Monday, August 29, 2011

Where In The World Is The Church? The Stillwater Sermon, with readings


From Jorgen Moltmann's "The Source of Life"...Moltmann saw the devastation first hand of whole communities in Europe during and after World War Two:
The ideology of “there is never enough for everyone” makes people lonely. It isolates them and robs them of relationships. The opposite of poverty isn’t property. The opposite of both poverty and property is community. For in community we become rich: rich in friends, in neighbours, in colleagues, in comrades, in brothers and sisters. Together, as a community, we can help ourselves in most of our difficulties. For after all, there are enough people and enough ideas, capabilities and energies to be had. They are only lying fallow, or are stunted and suppressed. So let us discover our wealth; let us discover our solidarity; let us build up communities; let us take our lives into our own hands and at long last out of the hands of the people who want to dominate and exploit us.
From John Perkins, Welcoming Justice:
“So what does it take to make beloved community happen? I really believe that it begins with a place. I’ve preached relocation all my life because the communities I’ve been a part of have been abandoned. Everybody left, so I called them to come back. But my real concern is for the place. If the church is going to offer some real good news in broken communities, it has to be committed to making a good life possible for people in the place where we are.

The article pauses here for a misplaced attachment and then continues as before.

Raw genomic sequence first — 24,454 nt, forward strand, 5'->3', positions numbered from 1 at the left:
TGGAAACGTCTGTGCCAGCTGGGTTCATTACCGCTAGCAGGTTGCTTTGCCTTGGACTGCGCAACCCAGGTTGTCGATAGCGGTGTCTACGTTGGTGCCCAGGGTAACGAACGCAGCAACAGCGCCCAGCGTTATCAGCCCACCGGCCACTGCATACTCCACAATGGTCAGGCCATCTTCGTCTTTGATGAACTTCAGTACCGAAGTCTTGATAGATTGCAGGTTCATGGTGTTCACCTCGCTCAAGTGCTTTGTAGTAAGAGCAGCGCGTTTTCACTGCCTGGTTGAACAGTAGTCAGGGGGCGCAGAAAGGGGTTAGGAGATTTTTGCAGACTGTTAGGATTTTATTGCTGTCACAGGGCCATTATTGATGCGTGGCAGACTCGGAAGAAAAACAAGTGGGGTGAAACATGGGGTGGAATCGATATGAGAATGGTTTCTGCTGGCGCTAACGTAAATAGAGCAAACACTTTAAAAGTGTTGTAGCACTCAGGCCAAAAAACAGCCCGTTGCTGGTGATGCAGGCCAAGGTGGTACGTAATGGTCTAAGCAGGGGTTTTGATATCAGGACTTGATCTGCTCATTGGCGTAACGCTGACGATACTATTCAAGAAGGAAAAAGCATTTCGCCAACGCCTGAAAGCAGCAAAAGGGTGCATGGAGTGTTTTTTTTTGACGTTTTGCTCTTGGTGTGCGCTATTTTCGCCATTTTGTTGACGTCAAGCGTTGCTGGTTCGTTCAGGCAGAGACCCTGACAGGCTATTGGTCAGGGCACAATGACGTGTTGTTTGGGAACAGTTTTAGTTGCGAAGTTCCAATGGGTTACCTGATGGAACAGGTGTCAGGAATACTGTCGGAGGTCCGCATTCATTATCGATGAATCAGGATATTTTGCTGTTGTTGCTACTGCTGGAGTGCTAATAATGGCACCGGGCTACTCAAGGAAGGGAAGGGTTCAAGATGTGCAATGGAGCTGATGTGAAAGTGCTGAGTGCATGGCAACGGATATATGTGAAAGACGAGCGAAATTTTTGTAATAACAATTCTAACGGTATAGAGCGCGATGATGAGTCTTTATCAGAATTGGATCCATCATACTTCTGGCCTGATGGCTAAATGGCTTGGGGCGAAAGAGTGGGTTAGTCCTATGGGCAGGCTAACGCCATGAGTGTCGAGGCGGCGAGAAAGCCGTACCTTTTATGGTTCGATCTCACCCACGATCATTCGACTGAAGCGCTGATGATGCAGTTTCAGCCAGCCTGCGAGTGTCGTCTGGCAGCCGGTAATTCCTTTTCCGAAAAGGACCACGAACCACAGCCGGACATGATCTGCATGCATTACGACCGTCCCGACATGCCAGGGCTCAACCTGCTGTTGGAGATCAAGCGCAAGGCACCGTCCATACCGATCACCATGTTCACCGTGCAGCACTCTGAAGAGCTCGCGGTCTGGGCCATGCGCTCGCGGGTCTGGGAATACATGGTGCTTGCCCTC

It may sound simple but I think you’ve got to have neighbors you talk to and get to know before you can love your neighbor as yourself. As we commit to our communities, we also need to learn how to see them as economic places. It’s not enough to just move into a place, plant some flowers and be nice to your neighbors. All of that is good, but that won’t address the brokenness of people’s lives because the structures of the community are broken. People need work, good housing, education and health care. So the church has to invest its resources in developing the community. We also need to use our influence to get businesses and government to invest in the community. ..I wish churches spent more time thinking about how their members could love one another and share a common life by working together as a community. Part of the reason our churches are so individualistic is that we just accept the economic systems of our culture without question. We assume that the people who can get the good jobs should go wherever they have to and the people who can’t get the good jobs should just take what they can get. But churches that want to interrupt the brokenness of society ought to be about creating jobs in the community and giving neighbors an opportunity to work together. If we take our communities seriously as economic places, we’ll spend more time thinking about creating good work than we spend thinking about more relevant worship styles or bigger church buildings."